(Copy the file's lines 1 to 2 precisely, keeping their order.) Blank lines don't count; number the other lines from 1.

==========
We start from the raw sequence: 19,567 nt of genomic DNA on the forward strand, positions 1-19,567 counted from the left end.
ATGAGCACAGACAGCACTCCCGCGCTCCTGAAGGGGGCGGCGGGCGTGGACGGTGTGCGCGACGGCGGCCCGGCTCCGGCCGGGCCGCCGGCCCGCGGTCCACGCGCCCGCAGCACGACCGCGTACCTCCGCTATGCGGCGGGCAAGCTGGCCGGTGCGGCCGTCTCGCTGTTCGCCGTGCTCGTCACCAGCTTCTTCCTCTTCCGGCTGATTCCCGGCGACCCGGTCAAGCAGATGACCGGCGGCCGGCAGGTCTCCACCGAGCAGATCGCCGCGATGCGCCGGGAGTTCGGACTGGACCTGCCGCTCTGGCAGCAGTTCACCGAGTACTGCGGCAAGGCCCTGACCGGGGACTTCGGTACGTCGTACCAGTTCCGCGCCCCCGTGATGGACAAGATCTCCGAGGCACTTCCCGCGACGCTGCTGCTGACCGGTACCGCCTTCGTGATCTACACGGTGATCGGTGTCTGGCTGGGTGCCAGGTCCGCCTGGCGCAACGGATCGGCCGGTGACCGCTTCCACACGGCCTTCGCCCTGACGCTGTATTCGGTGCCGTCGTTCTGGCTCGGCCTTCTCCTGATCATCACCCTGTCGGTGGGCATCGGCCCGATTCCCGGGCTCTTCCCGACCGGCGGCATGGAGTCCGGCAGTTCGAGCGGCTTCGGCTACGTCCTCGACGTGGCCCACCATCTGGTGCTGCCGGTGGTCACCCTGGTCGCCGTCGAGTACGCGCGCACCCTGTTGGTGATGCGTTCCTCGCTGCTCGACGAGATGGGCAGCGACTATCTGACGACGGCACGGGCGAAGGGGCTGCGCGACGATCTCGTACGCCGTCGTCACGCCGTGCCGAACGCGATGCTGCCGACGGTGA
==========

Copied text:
We start from the raw sequence: 19,567 nt of genomic DNA on the forward strand, positions 1-19,567 counted from the left end.
ATGAGCACAGACAGCACTCCCGCGCTCCTGAAGGGGGCGGCGGGCGTGGACGGTGTGCGCGACGGCGGCCCGGCTCCGGCCGGGCCGCCGGCCCGCGGTCCACGCGCCCGCAGCACGACCGCGTACCTCCGCTATGCGGCGGGCAAGCTGGCCGGTGCGGCCGTCTCGCTGTTCGCCGTGCTCGTCACCAGCTTCTTCCTCTTCCGGCTGATTCCCGGCGACCCGGTCAAGCAGATGACCGGCGGCCGGCAGGTCTCCACCGAGCAGATCGCCGCGATGCGCCGGGAGTTCGGACTGGACCTGCCGCTCTGGCAGCAGTTCACCGAGTACTGCGGCAAGGCCCTGACCGGGGACTTCGGTACGTCGTACCAGTTCCGCGCCCCCGTGATGGACAAGATCTCCGAGGCACTTCCCGCGACGCTGCTGCTGACCGGTACCGCCTTCGTGATCTACACGGTGATCGGTGTCTGGCTGGGTGCCAGGTCCGCCTGGCGCAACGGATCGGCCGGTGACCGCTTCCACACGGCCTTCGCCCTGACGCTGTATTCGGTGCCGTCGTTCTGGCTCGGCCTTCTCCTGATCATCACCCTGTCGGTGGGCATCGGCCCGATTCCCGGGCTCTTCCCGACCGGCGGCATGGAGTCCGGCAGTTCGAGCGGCTTCGGCTACGTCCTCGACGTGGCCCACCATCTGGTGCTGCCGGTGGTCACCCTGGTCGCCGTCGAGTACGCGCGCACCCTGTTGGTGATGCGTTCCTCGCTGCTCGACGAGATGGGCAGCGACTATCTGACGACGGCACGGGCGAAGGGGCTGCGCGACGATCTCGTACGCCGTCGTCACGCCGTGCCGAACGCGATGCTGCCGACGGTGA